bike sharing

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oBike is closing its dock-less bike-sharing service in Singapore

Singapore’s upcoming licensing for dock-less bike-sharing services has claimed its first scalp after oBike — a Singapore-based company run by Chinese founders — announced that it would cease its service in the country ahead of the implementation of regulations.

The Land Transport Authority (LTA) is introducing measures to protect Singapore’s streets from a glut of bicycles left all over the place, as photo essays from China and beyond have cautioned can happen.

oBike launched its service at the beginning of 2017, and it claims over one million registered users but still it will end its service today, June 25. oBike said it will continue to run operations in other markets, although it hasn’t said if/when it will refund Singapore-based users with the deposits that they paid upon registration.

“oBike strongly believes and is committed to provide [sic] dock-less bicycle sharing service that would benefit users’ commuting and Singapore’s transportation system, however it is with regret that the new regulation measures do not favour this belief of ours,” the company said in a statement that posted to Facebook.

This move comes weeks after oBike exited Melbourne in Australia following issues with regulation.

oBike has directed its customers to the newly-launched bike service from ride-hailing giant Grab, which went live in March, although that service has temporarily paused new user sign-ups. Other alternatives in Singapore also include services from Chinese duo Ofo and Mobike.

Grab is actually an investor in oBike, as TechCrunch reported last year, after taking part in its $45 million Series B round that was announced in August 2017.

E-scooter company CEO wants to ‘Save Our Sidewalks’ from bike litter

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Bird is flying into more cities, and as the electric scooter-share company spreads its wings, it wants to make sure it doesn’t destroy communities with its short-range vehicles.

Bird expanded from Southern California this week to San Francisco and San Jose, California, along with Washington, D.C. With the expansion, CEO Travis VanderZanden introduced the “Save Our Sidewalks” pledge.

VanderZanden has proposed other scooter and bike-share companies, like LimeBike, Ofo, MoBike, and Jump, commit to a daily pick-up program, responsible growth of vehicle fleets, and revenue sharing with city governments. Read more…

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Uber’s Indian rival Ola begins offering a bicycle-sharing service

 Ola, the company battling Uber in India, has turned to pedal power after it introduced a bike-sharing service. China’s Didi Chuxing and Grab in Southeast Asia have invested in bike-sharing companies, which offered dock-less bikes that users can pick up across a city and leave anywhere they want when they’re done, and now Ola — which recently raised $1.1 billion in fresh… Read More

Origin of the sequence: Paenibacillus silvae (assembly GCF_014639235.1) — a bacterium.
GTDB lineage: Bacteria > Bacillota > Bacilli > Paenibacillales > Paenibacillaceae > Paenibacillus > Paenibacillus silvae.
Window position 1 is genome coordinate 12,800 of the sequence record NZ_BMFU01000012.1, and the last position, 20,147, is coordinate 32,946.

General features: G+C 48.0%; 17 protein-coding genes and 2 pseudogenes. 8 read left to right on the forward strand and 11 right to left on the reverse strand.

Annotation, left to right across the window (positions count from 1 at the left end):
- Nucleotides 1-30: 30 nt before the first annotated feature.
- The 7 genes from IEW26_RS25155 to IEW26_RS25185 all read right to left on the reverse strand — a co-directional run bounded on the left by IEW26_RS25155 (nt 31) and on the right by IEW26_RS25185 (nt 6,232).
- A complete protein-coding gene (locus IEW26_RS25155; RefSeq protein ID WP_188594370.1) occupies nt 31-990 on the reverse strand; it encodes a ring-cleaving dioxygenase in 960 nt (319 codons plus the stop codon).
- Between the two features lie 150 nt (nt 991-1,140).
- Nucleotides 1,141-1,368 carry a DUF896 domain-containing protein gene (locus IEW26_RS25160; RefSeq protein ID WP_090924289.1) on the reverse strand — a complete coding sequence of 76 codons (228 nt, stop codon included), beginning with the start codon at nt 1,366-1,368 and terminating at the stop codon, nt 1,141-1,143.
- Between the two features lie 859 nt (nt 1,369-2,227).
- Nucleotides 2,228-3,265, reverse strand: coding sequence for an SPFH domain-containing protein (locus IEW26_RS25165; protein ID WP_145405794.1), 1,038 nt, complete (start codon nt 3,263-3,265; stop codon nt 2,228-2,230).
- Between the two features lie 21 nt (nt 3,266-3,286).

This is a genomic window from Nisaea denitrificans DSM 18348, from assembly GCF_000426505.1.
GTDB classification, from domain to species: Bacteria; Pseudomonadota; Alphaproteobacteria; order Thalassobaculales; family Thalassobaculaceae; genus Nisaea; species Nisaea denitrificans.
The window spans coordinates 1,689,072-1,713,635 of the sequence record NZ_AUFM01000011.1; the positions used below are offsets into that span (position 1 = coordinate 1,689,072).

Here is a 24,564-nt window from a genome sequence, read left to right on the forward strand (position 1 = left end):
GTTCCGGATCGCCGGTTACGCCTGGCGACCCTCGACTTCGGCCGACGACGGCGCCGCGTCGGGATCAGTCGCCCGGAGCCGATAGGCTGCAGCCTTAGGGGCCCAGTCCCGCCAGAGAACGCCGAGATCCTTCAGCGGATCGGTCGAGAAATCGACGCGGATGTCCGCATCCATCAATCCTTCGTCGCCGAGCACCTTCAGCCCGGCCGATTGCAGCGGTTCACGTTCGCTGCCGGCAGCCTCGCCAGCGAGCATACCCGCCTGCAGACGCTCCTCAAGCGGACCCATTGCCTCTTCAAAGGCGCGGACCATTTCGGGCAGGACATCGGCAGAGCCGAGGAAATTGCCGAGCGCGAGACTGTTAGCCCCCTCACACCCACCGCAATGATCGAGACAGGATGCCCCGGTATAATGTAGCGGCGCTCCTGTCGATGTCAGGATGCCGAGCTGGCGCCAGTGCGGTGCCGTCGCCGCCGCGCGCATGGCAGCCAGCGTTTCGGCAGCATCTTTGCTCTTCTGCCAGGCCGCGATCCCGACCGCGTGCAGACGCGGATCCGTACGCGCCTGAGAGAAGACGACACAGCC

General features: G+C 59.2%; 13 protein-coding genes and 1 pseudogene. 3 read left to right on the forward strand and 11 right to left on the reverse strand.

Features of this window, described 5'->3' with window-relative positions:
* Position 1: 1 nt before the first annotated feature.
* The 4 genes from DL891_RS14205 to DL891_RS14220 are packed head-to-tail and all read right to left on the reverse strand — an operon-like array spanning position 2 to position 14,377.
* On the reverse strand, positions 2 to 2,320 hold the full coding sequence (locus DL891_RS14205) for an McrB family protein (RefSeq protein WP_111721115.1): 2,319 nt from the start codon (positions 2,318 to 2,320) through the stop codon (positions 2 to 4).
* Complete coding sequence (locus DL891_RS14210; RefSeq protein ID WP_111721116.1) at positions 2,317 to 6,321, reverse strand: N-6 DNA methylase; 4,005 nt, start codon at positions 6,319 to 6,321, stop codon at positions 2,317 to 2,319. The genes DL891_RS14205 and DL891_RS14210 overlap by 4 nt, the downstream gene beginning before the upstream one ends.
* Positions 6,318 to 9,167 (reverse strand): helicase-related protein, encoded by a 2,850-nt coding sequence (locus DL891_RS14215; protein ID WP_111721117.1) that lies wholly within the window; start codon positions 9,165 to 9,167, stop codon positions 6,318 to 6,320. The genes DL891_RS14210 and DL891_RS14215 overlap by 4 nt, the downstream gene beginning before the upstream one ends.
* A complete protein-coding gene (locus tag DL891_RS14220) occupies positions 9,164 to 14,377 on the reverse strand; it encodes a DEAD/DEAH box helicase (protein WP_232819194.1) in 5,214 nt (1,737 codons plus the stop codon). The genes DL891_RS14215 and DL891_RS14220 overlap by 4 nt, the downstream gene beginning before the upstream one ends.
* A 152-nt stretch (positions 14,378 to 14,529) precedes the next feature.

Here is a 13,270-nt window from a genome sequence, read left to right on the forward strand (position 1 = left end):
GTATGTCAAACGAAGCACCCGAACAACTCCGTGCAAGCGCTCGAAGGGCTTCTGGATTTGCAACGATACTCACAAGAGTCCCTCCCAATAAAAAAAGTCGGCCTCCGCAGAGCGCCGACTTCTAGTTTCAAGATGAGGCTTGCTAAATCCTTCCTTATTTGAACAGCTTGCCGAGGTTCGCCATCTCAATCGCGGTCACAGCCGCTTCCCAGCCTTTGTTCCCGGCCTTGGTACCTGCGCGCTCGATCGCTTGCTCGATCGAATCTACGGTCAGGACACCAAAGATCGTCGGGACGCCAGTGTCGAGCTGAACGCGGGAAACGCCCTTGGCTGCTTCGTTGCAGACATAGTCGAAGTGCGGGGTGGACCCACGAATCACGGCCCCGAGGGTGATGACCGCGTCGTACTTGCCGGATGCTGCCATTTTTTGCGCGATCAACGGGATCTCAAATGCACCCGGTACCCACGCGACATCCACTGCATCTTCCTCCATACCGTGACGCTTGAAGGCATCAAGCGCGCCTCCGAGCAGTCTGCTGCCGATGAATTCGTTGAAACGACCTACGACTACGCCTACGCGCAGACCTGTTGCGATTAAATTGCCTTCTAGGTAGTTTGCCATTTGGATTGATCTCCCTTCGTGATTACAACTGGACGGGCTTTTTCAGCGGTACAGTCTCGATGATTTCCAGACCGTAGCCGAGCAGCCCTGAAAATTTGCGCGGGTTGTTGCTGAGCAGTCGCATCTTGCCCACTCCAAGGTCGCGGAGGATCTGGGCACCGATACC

China’s bike rental startups are learning a lot about how people spend their free time

 Editor’s note: This post originally appeared on TechNode, an editorial partner of TechCrunch based in China. China’s bike rental startups have hogged the startup limelight and investor dollars this year. The trend has been impossible to ignore, both on the ground and in reporting. Ofo became the industry’s first unicorn, while Mobike has pulled in over $300 million in… Read More

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Bike-sharing Mobike gets to ride on WeChat's popularity to reach 900 million users

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Bike-sharing firm Mobike now has a way to reach the 900 million people who use China’s largest messenger app, WeChat.

Mobike has been officially integrated into the chat app, allowing users to book a ride through its in-app wallet function.

WeChat’s wallet is a popular digital payment mode in China, where it can be used to pay at stores, and to do easy money transfers to friends when splitting the tab.

Image: Ng Yi Shu/Mashable Composite

With the app now listed in the wallet section, this is expected to help reduce friction for users — especially new, curious ones — to locate a bike and start riding. Read more…

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LimeBike raises $12 million to roll out bike sharing without kiosks in the US

 A startup called LimeBike has raised $12 million in venture funding to make Chinese-style bike sharing mainstream in the US. Andreessen Horowitz led the round joined by IDG Ventures, DCM Ventures and other investors who declined to be named. In China, companies like MoBike and Ofo have raised massive amounts of venture capital and distributed tens of thousands of their GPS-enabled bikes in… Read More

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